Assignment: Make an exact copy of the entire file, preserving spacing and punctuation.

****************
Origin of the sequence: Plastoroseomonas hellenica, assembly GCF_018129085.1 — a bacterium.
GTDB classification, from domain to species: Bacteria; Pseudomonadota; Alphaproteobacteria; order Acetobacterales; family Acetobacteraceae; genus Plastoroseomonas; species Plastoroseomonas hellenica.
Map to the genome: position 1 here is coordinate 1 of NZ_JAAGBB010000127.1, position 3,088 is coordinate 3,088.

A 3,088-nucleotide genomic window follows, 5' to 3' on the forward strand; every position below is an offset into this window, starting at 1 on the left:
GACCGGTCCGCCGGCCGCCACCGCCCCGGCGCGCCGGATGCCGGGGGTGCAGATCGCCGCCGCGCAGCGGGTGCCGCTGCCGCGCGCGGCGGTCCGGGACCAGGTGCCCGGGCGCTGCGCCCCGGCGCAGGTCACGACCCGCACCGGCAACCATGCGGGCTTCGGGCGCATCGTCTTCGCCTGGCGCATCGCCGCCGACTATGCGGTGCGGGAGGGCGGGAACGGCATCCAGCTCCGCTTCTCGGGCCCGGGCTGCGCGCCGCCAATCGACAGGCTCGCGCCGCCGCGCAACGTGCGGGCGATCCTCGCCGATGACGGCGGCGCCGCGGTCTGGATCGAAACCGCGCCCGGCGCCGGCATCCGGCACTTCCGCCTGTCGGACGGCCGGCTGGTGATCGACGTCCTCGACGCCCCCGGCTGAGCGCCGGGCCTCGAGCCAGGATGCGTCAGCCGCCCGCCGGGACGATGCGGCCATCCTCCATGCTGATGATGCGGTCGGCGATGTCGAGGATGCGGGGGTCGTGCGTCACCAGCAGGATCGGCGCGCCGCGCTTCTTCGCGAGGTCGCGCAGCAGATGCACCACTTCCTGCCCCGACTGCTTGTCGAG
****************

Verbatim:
Origin of the sequence: Plastoroseomonas hellenica, assembly GCF_018129085.1 — a bacterium.
GTDB classification, from domain to species: Bacteria; Pseudomonadota; Alphaproteobacteria; order Acetobacterales; family Acetobacteraceae; genus Plastoroseomonas; species Plastoroseomonas hellenica.
Map to the genome: position 1 here is coordinate 1 of NZ_JAAGBB010000127.1, position 3,088 is coordinate 3,088.

A 3,088-nucleotide genomic window follows, 5' to 3' on the forward strand; every position below is an offset into this window, starting at 1 on the left:
GACCGGTCCGCCGGCCGCCACCGCCCCGGCGCGCCGGATGCCGGGGGTGCAGATCGCCGCCGCGCAGCGGGTGCCGCTGCCGCGCGCGGCGGTCCGGGACCAGGTGCCCGGGCGCTGCGCCCCGGCGCAGGTCACGACCCGCACCGGCAACCATGCGGGCTTCGGGCGCATCGTCTTCGCCTGGCGCATCGCCGCCGACTATGCGGTGCGGGAGGGCGGGAACGGCATCCAGCTCCGCTTCTCGGGCCCGGGCTGCGCGCCGCCAATCGACAGGCTCGCGCCGCCGCGCAACGTGCGGGCGATCCTCGCCGATGACGGCGGCGCCGCGGTCTGGATCGAAACCGCGCCCGGCGCCGGCATCCGGCACTTCCGCCTGTCGGACGGCCGGCTGGTGATCGACGTCCTCGACGCCCCCGGCTGAGCGCCGGGCCTCGAGCCAGGATGCGTCAGCCGCCCGCCGGGACGATGCGGCCATCCTCCATGCTGATGATGCGGTCGGCGATGTCGAGGATGCGGGGGTCGTGCGTCACCAGCAGGATCGGCGCGCCGCGCTTCTTCGCGAGGTCGCGCAGCAGATGCACCACTTCCTGCCCCGACTGCTTGTCGAG